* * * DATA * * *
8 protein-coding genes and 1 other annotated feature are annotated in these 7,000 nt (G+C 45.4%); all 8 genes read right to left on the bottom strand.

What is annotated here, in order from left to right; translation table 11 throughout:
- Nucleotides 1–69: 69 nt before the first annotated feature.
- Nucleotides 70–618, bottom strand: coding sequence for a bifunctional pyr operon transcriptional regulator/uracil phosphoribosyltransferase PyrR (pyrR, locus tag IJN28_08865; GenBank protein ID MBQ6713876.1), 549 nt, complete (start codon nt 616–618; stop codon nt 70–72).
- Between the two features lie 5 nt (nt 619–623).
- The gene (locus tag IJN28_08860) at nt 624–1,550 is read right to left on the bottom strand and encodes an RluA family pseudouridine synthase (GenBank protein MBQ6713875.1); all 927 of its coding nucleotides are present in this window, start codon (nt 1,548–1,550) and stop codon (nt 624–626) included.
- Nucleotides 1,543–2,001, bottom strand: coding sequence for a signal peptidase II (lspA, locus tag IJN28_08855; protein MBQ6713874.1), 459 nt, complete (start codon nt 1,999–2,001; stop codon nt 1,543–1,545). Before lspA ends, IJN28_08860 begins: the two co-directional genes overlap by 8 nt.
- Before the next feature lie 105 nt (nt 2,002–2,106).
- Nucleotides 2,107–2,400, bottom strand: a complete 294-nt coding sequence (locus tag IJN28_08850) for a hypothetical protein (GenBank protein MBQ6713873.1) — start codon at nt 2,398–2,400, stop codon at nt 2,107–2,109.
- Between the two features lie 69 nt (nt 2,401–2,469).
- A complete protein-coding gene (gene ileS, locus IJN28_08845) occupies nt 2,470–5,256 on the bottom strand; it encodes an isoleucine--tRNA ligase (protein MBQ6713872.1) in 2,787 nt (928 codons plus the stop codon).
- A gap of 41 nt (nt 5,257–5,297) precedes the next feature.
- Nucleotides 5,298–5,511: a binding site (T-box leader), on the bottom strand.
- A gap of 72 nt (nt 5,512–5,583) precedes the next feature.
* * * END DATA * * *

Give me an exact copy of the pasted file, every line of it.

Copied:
8 protein-coding genes and 1 other annotated feature are annotated in these 7,000 nt (G+C 45.4%); all 8 genes read right to left on the bottom strand.

What is annotated here, in order from left to right; translation table 11 throughout:
- Nucleotides 1–69: 69 nt before the first annotated feature.
- Nucleotides 70–618, bottom strand: coding sequence for a bifunctional pyr operon transcriptional regulator/uracil phosphoribosyltransferase PyrR (pyrR, locus tag IJN28_08865; GenBank protein ID MBQ6713876.1), 549 nt, complete (start codon nt 616–618; stop codon nt 70–72).
- Between the two features lie 5 nt (nt 619–623).
- The gene (locus tag IJN28_08860) at nt 624–1,550 is read right to left on the bottom strand and encodes an RluA family pseudouridine synthase (GenBank protein MBQ6713875.1); all 927 of its coding nucleotides are present in this window, start codon (nt 1,548–1,550) and stop codon (nt 624–626) included.
- Nucleotides 1,543–2,001, bottom strand: coding sequence for a signal peptidase II (lspA, locus tag IJN28_08855; protein MBQ6713874.1), 459 nt, complete (start codon nt 1,999–2,001; stop codon nt 1,543–1,545). Before lspA ends, IJN28_08860 begins: the two co-directional genes overlap by 8 nt.
- Before the next feature lie 105 nt (nt 2,002–2,106).
- Nucleotides 2,107–2,400, bottom strand: a complete 294-nt coding sequence (locus tag IJN28_08850) for a hypothetical protein (GenBank protein MBQ6713873.1) — start codon at nt 2,398–2,400, stop codon at nt 2,107–2,109.
- Between the two features lie 69 nt (nt 2,401–2,469).
- A complete protein-coding gene (gene ileS, locus IJN28_08845) occupies nt 2,470–5,256 on the bottom strand; it encodes an isoleucine--tRNA ligase (protein MBQ6713872.1) in 2,787 nt (928 codons plus the stop codon).
- A gap of 41 nt (nt 5,257–5,297) precedes the next feature.
- Nucleotides 5,298–5,511: a binding site (T-box leader), on the bottom strand.
- A gap of 72 nt (nt 5,512–5,583) precedes the next feature.